Volunteers build a bridge over a tributary of the West River in Brookvale, P.E.I. for all-terrain vehicles to drive over.
Chainsaws slice through planks and four-by-four posts as members of the P.E.I. ATV Federation try to prevent further destruction to a watercourse damaged by off-road vehicles earlier this year.
Almost two kilometres from the nearest road, about 20 volunteers were building a bridge across a tributary of the West River in Brookvale on Saturday morning.
It’s the same spot where two women drove through with two all-wheel drive Jeeps in July and were fined for violating the Environmental Protection Act.
Wade MacKinnon with the P.E.I. Department of Justice and Public Safety said some of the damage in that area was also caused by ATVs.
Preventing environmental damage
President of the P.E.I. ATV Federation, Peter Mellish, said he’s trying to keep that from happening again.
“As ATV drivers we want to be good stewards of the land so we took it upon ourselves, the problem that was here,” he said.
In order to do that, volunteers are building a bridge almost 20 meters long and 2.5 meters wide that will cross above the watercourse.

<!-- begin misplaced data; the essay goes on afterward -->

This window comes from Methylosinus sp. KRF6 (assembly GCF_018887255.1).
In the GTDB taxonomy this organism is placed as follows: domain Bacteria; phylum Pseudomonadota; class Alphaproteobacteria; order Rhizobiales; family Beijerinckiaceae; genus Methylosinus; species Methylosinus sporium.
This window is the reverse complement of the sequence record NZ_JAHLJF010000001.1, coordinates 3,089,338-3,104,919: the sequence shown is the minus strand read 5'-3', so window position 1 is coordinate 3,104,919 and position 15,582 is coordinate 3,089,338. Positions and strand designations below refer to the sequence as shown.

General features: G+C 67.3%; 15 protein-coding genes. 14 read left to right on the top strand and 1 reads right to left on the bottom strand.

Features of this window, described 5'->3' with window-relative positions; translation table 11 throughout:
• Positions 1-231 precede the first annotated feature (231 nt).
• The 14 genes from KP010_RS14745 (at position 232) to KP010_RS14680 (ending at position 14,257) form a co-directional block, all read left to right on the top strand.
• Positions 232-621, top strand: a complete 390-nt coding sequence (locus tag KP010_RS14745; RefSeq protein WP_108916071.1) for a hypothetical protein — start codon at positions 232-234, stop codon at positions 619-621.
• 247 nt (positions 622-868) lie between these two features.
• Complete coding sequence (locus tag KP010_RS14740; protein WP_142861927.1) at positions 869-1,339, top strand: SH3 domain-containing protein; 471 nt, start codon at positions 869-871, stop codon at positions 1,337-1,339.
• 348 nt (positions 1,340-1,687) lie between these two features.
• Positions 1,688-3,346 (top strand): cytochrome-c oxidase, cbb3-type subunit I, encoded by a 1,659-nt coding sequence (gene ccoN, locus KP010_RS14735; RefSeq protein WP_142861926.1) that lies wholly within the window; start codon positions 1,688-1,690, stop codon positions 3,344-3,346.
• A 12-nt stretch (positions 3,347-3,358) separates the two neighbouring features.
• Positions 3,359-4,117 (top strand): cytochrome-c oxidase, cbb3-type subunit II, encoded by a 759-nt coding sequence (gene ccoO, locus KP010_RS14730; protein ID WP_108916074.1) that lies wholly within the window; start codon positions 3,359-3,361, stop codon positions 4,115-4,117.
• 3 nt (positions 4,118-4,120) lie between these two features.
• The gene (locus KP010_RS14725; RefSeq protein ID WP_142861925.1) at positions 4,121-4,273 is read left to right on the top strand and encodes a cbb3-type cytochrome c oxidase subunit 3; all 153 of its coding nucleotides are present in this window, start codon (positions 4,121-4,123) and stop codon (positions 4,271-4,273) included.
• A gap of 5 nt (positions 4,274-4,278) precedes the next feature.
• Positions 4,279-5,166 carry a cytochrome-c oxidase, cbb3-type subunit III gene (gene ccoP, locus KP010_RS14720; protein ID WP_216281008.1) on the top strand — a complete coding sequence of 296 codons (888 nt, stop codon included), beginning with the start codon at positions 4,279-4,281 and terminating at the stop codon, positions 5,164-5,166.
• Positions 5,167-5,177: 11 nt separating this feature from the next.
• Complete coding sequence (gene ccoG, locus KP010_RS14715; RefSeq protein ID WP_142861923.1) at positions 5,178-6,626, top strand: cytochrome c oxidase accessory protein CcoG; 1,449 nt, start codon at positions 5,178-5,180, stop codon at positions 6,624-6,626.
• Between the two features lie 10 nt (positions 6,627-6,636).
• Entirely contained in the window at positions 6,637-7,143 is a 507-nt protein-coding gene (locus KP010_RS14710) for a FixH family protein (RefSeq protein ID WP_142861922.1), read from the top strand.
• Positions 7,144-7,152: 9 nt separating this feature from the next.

“This will give us permanent access to the area without going near the watercourse, and letting the stream do what it needs to do,” said Mellish.
Creating a private trail system
They’ve had to haul about 150 pieces of lumber, telephone polls, nails and building equipment through the woods in order to build the bridge.
“It’s quite a task, we had to be well organized. It took us probably about 120 hours so far just to get to this point,” said Mellish.
The Federation has been working with local watershed groups to create a private trail system across the Island.
Mellish said this project alone has cost around $3,000. Part of the funding was granted by the Canadian Off-Highway Vehicle Distributors Council, with the rest being raised by the Federation.
Trying to grow the industry
Building this bridge is part of an effort to bridge the gap between concerned landowners and ATV drivers.
“We’re trying to do this professionally, so that’s it’s long-term and sustainable so we can grow the industry,” Mellish said.
The project is expected to be finished by the end of Saturday, but the group plans to return in the spring to place more rocks around the bridge and plant grass seed.
Mellish said he hopes to be the first one to drive across.